Get your gear and get ready for Atlanta Leather Pride, the annual weekend fest that celebrates all things leather—and this year, all things rubber.
Fetish wear, harnesses, chaps, chains, and whips are all welcome at the Atlanta Eagle the weekend of April 10-12 as leather and gear enthusiasts and their admirers.
(Photo: Mr. and Ms. Atlanta Eagle 2013, Tank and Lizzy.)
The top event of the weekend is the Saturday night Mr. and Ms. Atlanta Eagle contest. Also, new this year to Atlanta Leather Pride weekend is the contest for Mr. Southeast Rubber.
“This is the first year for Mr. Southeast Rubber to be part of the event. Mr. Southeast Rubber has been around for many years, but we are really excited about bringing it to this weekend,” says Nitro Hankinson, International Leatherboy 2011 and an organizer of Atlanta Leather Pride with Sir Alan Penrod, International Leather Sir 2011, and G-Man, Mr. International Rubber 2011.
“We’re really excited about bringing Mr. Southeast Rubber to the event. It brings a whole other part of the community in and why not bring everyone together,” Hankinson says.
Applications for the competitions will be taken until 5 p.m. on April 11, the night of the competition.
Handing over the sash to the new titleholder will be Mr. Atlanta Eagle for 2014, John “JP” Paquette. No Ms. Atlanta Eagle was crowned last year and organizers are hoping for competition in this category this year.
There will be the same criteria for each of the titles: contestants will be asked to compete in three categories:
• Bar Wear. Contestants will be judged on how comfortable they look in an outfit they would wear out on a night at the bar.
• Fetish Wear. This is a very broad category, says Hankinson, leaving the contestants to define fetish wear as they want.
• Play Gear. This is also open to what the contestants want to define, but does show gear that they like to “play” in. As part of this category, contestants will have to pick a grab bag filled with surprise items that then they will have to use to create a brief, impromptu play scene.
“This is my favorite category and allows contestants to show humor and spontaneity,” he says.
(Atlanta Eagle co-owners Richard Ramey, far left, and Robby Kelley, with Mr. and Ms. Atlanta Eagle 2012, Jeff Donaldson and Jackie Hubschman)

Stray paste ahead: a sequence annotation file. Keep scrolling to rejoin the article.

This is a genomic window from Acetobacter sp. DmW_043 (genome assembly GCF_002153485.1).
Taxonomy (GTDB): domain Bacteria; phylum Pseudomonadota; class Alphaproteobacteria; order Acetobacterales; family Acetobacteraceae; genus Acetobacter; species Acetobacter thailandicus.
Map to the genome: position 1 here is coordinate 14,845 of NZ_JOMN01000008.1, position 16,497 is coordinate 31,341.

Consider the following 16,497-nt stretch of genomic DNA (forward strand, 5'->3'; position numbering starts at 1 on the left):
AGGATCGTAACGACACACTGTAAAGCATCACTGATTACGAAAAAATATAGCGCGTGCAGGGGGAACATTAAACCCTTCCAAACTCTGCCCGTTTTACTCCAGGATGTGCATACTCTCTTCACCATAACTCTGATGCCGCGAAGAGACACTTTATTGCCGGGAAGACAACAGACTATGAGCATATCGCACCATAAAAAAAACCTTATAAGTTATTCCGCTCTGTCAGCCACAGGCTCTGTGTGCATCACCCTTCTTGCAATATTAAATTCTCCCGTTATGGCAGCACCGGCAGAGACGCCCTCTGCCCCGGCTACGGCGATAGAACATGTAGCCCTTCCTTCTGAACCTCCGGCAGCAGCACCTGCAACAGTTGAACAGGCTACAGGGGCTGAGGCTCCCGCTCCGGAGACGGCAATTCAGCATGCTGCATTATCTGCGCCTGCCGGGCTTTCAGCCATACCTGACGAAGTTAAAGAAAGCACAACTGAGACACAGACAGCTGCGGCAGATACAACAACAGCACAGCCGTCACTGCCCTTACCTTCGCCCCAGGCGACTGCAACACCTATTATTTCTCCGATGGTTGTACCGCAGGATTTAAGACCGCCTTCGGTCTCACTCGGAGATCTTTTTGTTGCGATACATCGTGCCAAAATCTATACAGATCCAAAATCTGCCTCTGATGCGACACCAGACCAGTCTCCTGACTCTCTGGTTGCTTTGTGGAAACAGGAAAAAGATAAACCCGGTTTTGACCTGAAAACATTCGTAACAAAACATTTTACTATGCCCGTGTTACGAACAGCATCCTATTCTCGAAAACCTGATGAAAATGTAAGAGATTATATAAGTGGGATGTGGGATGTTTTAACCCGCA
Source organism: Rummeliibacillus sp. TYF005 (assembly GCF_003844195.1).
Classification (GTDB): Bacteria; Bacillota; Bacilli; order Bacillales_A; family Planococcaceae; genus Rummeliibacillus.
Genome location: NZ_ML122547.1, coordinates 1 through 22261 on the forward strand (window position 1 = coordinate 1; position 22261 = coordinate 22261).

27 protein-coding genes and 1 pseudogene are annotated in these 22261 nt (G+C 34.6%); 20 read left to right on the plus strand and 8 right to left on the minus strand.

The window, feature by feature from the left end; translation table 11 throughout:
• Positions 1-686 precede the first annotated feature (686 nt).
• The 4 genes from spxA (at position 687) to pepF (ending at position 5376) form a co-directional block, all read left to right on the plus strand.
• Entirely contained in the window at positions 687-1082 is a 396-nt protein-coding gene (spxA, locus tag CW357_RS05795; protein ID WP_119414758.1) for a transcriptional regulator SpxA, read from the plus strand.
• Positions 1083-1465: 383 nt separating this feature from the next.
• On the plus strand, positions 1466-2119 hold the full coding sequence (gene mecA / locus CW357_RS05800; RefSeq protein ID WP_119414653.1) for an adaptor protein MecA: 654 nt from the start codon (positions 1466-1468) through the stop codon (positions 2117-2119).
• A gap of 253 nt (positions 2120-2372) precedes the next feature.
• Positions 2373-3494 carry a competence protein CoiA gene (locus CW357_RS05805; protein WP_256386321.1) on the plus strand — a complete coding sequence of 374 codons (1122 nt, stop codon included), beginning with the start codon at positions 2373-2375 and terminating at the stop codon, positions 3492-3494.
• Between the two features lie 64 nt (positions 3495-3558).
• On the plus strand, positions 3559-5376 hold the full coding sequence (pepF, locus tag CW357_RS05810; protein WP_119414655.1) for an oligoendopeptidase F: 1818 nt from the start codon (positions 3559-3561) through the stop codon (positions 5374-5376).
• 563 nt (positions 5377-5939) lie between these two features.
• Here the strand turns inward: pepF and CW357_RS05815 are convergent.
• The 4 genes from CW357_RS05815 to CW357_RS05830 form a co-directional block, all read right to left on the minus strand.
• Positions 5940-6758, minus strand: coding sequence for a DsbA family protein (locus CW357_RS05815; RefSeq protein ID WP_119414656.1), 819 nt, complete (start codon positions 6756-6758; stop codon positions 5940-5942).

Weekend benefits fund to help hearing impaired
The roots of the leather community began in response to the AIDS crisis striking the nation in the 1980s. Leathermen and women came together to throw fundraisers to help those in need and to help organizations serving their friends who were dying.
That tradition continues today and this year’s Atlanta Leather Pride will be raising funds for the Sharon St. Cyr Fund, or the SSC Fund.
This fund benefits people in the leather community who are hearing impaired, Hankinson says.
“There are quite a number of people who are hearing impaired within the Atlanta leather community. This fund helps those who need help to pay for hearing aids. And for event producers, the fund provides grants to American Sign Language interpreters at an event, he says.
“This is a great organization with very low overhead and we have been fortunate enough to receive grants for ASL interpreters at our events so this is our way of giving back,” he adds.
This year marks the 28th anniversary of the Atlanta Eagle and the sixth anniversary of Atlanta Leather Pride.
Before the title competitions on Saturday, there will be a meet-and-greet on Friday as well as some BDSM demos to “get the blood flowing,” says Hankinson.
On Sunday, all those who want to will gather at Roxx on Cheshire Bridge Road for a family brunch.
“The leather community is typically a very close-knit community. That’s not to say we are exclusionary because we always welcome new people,” Hankinson says.
“But we are very much a family. I’m closer to many people in the leather community than I am to my own blood family.”
Any friendship is what you make of it, he adds, and traveling the world as part of the leather community has helped him develop an excellent support structure of others who are members of the leather community.
“Every community has its own different flavors, so to be part of bringing that together is great. I speak for Sir Alan and G-Man when I say we do what we do to give back. We want people to be proud of our city and proud of our community.”